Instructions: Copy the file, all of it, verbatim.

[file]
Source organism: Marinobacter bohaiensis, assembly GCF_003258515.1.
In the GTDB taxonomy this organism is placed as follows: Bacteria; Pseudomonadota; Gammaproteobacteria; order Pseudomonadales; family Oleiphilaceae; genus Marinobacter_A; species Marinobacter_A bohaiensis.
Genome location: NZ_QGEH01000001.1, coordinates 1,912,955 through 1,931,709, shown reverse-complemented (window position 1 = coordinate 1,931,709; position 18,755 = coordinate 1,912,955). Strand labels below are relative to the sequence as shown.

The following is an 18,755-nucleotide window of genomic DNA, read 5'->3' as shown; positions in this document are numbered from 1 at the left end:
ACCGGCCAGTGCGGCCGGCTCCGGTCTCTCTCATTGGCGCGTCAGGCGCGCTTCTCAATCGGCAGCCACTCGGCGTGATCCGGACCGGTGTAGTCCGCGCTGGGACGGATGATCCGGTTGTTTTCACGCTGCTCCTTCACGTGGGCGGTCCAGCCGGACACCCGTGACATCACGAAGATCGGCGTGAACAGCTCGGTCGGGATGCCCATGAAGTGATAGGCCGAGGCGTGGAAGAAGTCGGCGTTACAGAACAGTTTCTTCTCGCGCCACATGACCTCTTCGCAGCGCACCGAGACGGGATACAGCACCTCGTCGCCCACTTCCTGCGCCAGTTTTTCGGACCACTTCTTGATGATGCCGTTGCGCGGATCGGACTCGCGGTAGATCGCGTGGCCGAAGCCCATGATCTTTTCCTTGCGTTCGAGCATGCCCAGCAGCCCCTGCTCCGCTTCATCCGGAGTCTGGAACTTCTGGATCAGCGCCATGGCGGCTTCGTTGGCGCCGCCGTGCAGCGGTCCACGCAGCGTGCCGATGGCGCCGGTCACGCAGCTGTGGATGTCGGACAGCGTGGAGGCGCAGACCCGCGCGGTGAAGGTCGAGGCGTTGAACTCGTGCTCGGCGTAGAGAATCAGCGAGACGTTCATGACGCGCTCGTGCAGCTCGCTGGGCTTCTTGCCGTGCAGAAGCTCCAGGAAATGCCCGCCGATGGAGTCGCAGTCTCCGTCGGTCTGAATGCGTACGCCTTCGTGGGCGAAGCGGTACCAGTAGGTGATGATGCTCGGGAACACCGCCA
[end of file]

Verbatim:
Source organism: Marinobacter bohaiensis, assembly GCF_003258515.1.
In the GTDB taxonomy this organism is placed as follows: Bacteria; Pseudomonadota; Gammaproteobacteria; order Pseudomonadales; family Oleiphilaceae; genus Marinobacter_A; species Marinobacter_A bohaiensis.
Genome location: NZ_QGEH01000001.1, coordinates 1,912,955 through 1,931,709, shown reverse-complemented (window position 1 = coordinate 1,931,709; position 18,755 = coordinate 1,912,955). Strand labels below are relative to the sequence as shown.

The following is an 18,755-nucleotide window of genomic DNA, read 5'->3' as shown; positions in this document are numbered from 1 at the left end:
ACCGGCCAGTGCGGCCGGCTCCGGTCTCTCTCATTGGCGCGTCAGGCGCGCTTCTCAATCGGCAGCCACTCGGCGTGATCCGGACCGGTGTAGTCCGCGCTGGGACGGATGATCCGGTTGTTTTCACGCTGCTCCTTCACGTGGGCGGTCCAGCCGGACACCCGTGACATCACGAAGATCGGCGTGAACAGCTCGGTCGGGATGCCCATGAAGTGATAGGCCGAGGCGTGGAAGAAGTCGGCGTTACAGAACAGTTTCTTCTCGCGCCACATGACCTCTTCGCAGCGCACCGAGACGGGATACAGCACCTCGTCGCCCACTTCCTGCGCCAGTTTTTCGGACCACTTCTTGATGATGCCGTTGCGCGGATCGGACTCGCGGTAGATCGCGTGGCCGAAGCCCATGATCTTTTCCTTGCGTTCGAGCATGCCCAGCAGCCCCTGCTCCGCTTCATCCGGAGTCTGGAACTTCTGGATCAGCGCCATGGCGGCTTCGTTGGCGCCGCCGTGCAGCGGTCCACGCAGCGTGCCGATGGCGCCGGTCACGCAGCTGTGGATGTCGGACAGCGTGGAGGCGCAGACCCGCGCGGTGAAGGTCGAGGCGTTGAACTCGTGCTCGGCGTAGAGAATCAGCGAGACGTTCATGACGCGCTCGTGCAGCTCGCTGGGCTTCTTGCCGTGCAGAAGCTCCAGGAAATGCCCGCCGATGGAGTCGCAGTCTCCGTCGGTCTGAATGCGTACGCCTTCGTGGGCGAAGCGGTACCAGTAGGTGATGATGCTCGGGAACACCGCCA